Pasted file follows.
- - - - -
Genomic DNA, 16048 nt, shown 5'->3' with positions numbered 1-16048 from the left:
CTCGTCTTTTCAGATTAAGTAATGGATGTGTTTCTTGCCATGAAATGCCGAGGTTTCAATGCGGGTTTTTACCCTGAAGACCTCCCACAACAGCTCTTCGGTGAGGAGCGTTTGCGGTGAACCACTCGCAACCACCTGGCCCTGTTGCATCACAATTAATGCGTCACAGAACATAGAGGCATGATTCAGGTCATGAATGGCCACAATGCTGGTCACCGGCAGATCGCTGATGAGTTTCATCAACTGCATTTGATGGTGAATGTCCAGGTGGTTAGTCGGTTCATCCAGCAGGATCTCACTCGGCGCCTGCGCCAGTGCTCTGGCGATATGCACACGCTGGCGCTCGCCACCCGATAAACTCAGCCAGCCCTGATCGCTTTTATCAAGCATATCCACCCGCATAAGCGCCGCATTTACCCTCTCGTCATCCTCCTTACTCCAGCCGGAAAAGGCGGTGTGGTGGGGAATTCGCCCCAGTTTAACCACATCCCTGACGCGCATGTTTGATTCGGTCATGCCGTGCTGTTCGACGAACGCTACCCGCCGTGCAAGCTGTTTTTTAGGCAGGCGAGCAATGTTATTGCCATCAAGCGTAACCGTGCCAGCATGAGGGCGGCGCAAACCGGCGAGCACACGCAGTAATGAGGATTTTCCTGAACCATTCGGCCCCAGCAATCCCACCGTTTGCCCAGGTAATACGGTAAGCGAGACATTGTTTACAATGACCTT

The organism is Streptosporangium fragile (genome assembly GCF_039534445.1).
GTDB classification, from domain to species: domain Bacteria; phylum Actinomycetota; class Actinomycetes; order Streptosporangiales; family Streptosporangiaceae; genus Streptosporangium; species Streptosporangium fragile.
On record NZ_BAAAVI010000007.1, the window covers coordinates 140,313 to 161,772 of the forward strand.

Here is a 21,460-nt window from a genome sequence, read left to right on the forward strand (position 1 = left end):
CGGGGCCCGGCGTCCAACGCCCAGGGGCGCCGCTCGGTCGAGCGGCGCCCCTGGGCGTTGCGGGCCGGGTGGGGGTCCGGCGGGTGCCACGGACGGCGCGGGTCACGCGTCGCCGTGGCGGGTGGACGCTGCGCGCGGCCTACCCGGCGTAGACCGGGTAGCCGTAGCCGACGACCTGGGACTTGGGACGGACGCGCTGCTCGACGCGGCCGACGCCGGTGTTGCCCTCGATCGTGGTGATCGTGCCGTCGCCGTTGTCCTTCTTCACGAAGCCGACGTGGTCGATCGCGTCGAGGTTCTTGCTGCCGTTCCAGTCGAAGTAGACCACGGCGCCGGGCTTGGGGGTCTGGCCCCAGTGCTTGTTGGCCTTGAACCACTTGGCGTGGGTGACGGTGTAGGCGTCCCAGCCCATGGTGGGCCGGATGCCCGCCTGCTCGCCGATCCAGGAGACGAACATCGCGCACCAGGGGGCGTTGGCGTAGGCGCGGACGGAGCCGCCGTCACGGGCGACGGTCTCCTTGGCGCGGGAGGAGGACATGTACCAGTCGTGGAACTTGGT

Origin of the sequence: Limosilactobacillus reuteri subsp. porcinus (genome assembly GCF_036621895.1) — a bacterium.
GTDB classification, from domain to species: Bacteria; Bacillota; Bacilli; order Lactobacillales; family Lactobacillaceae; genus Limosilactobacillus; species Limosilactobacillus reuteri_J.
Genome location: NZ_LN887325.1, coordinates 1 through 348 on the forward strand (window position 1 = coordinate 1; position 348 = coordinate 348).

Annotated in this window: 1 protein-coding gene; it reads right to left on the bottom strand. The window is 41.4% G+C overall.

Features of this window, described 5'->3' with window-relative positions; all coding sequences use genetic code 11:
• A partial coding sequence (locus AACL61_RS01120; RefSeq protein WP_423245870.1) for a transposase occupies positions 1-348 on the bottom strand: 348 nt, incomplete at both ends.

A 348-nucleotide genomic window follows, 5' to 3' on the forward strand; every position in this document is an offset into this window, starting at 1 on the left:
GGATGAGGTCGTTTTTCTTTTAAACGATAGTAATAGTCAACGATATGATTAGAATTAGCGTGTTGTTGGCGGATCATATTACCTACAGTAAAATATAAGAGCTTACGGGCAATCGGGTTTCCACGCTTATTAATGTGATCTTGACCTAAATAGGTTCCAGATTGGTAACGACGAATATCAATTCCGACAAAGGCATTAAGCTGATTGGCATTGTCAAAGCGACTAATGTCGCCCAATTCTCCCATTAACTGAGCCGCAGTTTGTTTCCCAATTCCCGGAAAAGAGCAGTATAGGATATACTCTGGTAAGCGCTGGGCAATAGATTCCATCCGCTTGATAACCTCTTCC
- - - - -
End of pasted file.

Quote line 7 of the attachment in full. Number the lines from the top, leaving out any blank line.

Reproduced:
CGGGGCCCGGCGTCCAACGCCCAGGGGCGCCGCTCGGTCGAGCGGCGCCCCTGGGCGTTGCGGGCCGGGTGGGGGTCCGGCGGGTGCCACGGACGGCGCGGGTCACGCGTCGCCGTGGCGGGTGGACGCTGCGCGCGGCCTACCCGGCGTAGACCGGGTAGCCGTAGCCGACGACCTGGGACTTGGGACGGACGCGCTGCTCGACGCGGCCGACGCCGGTGTTGCCCTCGATCGTGGTGATCGTGCCGTCGCCGTTGTCCTTCTTCACGAAGCCGACGTGGTCGATCGCGTCGAGGTTCTTGCTGCCGTTCCAGTCGAAGTAGACCACGGCGCCGGGCTTGGGGGTCTGGCCCCAGTGCTTGTTGGCCTTGAACCACTTGGCGTGGGTGACGGTGTAGGCGTCCCAGCCCATGGTGGGCCGGATGCCCGCCTGCTCGCCGATCCAGGAGACGAACATCGCGCACCAGGGGGCGTTGGCGTAGGCGCGGACGGAGCCGCCGTCACGGGCGACGGTCTCCTTGGCGCGGGAGGAGGACATGTACCAGTCGTGGAACTTGGT